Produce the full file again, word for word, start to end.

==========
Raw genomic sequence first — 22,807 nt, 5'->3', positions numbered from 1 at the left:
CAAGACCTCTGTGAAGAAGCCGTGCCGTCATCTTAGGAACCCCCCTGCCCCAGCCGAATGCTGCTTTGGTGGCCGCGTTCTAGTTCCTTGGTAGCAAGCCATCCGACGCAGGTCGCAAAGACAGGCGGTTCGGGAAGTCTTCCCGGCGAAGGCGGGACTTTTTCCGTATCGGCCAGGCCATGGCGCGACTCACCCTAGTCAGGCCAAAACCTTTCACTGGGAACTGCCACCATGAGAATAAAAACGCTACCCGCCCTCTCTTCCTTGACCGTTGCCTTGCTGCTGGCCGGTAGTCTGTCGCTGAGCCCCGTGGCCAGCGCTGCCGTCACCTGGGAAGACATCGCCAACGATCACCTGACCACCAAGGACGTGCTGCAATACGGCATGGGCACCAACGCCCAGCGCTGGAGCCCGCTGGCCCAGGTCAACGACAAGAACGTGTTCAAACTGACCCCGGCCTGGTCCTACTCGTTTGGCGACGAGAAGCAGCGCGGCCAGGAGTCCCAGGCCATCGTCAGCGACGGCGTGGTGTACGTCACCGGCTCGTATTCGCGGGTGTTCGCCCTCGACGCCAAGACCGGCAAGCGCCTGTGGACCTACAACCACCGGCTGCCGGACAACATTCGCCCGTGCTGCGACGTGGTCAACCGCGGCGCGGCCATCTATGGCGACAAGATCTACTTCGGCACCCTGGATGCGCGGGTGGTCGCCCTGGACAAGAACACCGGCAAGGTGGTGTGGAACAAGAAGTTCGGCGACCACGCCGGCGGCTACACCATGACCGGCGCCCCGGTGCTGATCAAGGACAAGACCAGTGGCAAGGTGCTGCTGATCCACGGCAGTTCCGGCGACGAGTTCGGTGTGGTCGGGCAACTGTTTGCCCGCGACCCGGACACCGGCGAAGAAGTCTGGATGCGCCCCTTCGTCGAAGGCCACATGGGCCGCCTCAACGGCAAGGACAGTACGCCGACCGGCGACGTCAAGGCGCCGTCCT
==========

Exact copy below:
Raw genomic sequence first — 22,807 nt, 5'->3', positions numbered from 1 at the left:
CAAGACCTCTGTGAAGAAGCCGTGCCGTCATCTTAGGAACCCCCCTGCCCCAGCCGAATGCTGCTTTGGTGGCCGCGTTCTAGTTCCTTGGTAGCAAGCCATCCGACGCAGGTCGCAAAGACAGGCGGTTCGGGAAGTCTTCCCGGCGAAGGCGGGACTTTTTCCGTATCGGCCAGGCCATGGCGCGACTCACCCTAGTCAGGCCAAAACCTTTCACTGGGAACTGCCACCATGAGAATAAAAACGCTACCCGCCCTCTCTTCCTTGACCGTTGCCTTGCTGCTGGCCGGTAGTCTGTCGCTGAGCCCCGTGGCCAGCGCTGCCGTCACCTGGGAAGACATCGCCAACGATCACCTGACCACCAAGGACGTGCTGCAATACGGCATGGGCACCAACGCCCAGCGCTGGAGCCCGCTGGCCCAGGTCAACGACAAGAACGTGTTCAAACTGACCCCGGCCTGGTCCTACTCGTTTGGCGACGAGAAGCAGCGCGGCCAGGAGTCCCAGGCCATCGTCAGCGACGGCGTGGTGTACGTCACCGGCTCGTATTCGCGGGTGTTCGCCCTCGACGCCAAGACCGGCAAGCGCCTGTGGACCTACAACCACCGGCTGCCGGACAACATTCGCCCGTGCTGCGACGTGGTCAACCGCGGCGCGGCCATCTATGGCGACAAGATCTACTTCGGCACCCTGGATGCGCGGGTGGTCGCCCTGGACAAGAACACCGGCAAGGTGGTGTGGAACAAGAAGTTCGGCGACCACGCCGGCGGCTACACCATGACCGGCGCCCCGGTGCTGATCAAGGACAAGACCAGTGGCAAGGTGCTGCTGATCCACGGCAGTTCCGGCGACGAGTTCGGTGTGGTCGGGCAACTGTTTGCCCGCGACCCGGACACCGGCGAAGAAGTCTGGATGCGCCCCTTCGTCGAAGGCCACATGGGCCGCCTCAACGGCAAGGACAGTACGCCGACCGGCGACGTCAAGGCGCCGTCCT